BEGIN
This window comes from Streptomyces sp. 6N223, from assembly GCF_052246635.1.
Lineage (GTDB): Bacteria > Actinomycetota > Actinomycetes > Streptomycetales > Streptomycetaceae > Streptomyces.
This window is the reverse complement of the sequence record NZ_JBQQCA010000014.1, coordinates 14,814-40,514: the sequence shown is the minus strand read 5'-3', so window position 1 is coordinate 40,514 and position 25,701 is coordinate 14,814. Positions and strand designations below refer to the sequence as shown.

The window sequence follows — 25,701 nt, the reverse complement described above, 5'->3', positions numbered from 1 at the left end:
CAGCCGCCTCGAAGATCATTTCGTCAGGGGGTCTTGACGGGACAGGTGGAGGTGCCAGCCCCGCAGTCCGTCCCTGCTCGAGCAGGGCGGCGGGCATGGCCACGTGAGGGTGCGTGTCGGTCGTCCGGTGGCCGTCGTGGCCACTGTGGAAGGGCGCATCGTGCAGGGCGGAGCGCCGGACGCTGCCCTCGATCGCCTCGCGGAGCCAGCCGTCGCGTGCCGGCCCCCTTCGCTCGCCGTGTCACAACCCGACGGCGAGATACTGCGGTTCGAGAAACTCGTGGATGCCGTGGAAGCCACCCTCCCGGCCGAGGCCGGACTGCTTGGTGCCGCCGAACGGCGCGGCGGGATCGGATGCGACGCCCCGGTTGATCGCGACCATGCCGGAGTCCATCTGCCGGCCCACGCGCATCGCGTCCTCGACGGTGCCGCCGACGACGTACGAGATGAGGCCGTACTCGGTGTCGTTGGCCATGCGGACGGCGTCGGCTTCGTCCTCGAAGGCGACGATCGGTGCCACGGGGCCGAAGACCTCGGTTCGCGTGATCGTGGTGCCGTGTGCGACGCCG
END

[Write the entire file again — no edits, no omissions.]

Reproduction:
This window comes from Streptomyces sp. 6N223, from assembly GCF_052246635.1.
Lineage (GTDB): Bacteria > Actinomycetota > Actinomycetes > Streptomycetales > Streptomycetaceae > Streptomyces.
This window is the reverse complement of the sequence record NZ_JBQQCA010000014.1, coordinates 14,814-40,514: the sequence shown is the minus strand read 5'-3', so window position 1 is coordinate 40,514 and position 25,701 is coordinate 14,814. Positions and strand designations below refer to the sequence as shown.

The window sequence follows — 25,701 nt, the reverse complement described above, 5'->3', positions numbered from 1 at the left end:
CAGCCGCCTCGAAGATCATTTCGTCAGGGGGTCTTGACGGGACAGGTGGAGGTGCCAGCCCCGCAGTCCGTCCCTGCTCGAGCAGGGCGGCGGGCATGGCCACGTGAGGGTGCGTGTCGGTCGTCCGGTGGCCGTCGTGGCCACTGTGGAAGGGCGCATCGTGCAGGGCGGAGCGCCGGACGCTGCCCTCGATCGCCTCGCGGAGCCAGCCGTCGCGTGCCGGCCCCCTTCGCTCGCCGTGTCACAACCCGACGGCGAGATACTGCGGTTCGAGAAACTCGTGGATGCCGTGGAAGCCACCCTCCCGGCCGAGGCCGGACTGCTTGGTGCCGCCGAACGGCGCGGCGGGATCGGATGCGACGCCCCGGTTGATCGCGACCATGCCGGAGTCCATCTGCCGGCCCACGCGCATCGCGTCCTCGACGGTGCCGCCGACGACGTACGAGATGAGGCCGTACTCGGTGTCGTTGGCCATGCGGACGGCGTCGGCTTCGTCCTCGAAGGCGACGATCGGTGCCACGGGGCCGAAGACCTCGGTTCGCGTGATCGTGGTGCCGTGTGCGACGCCG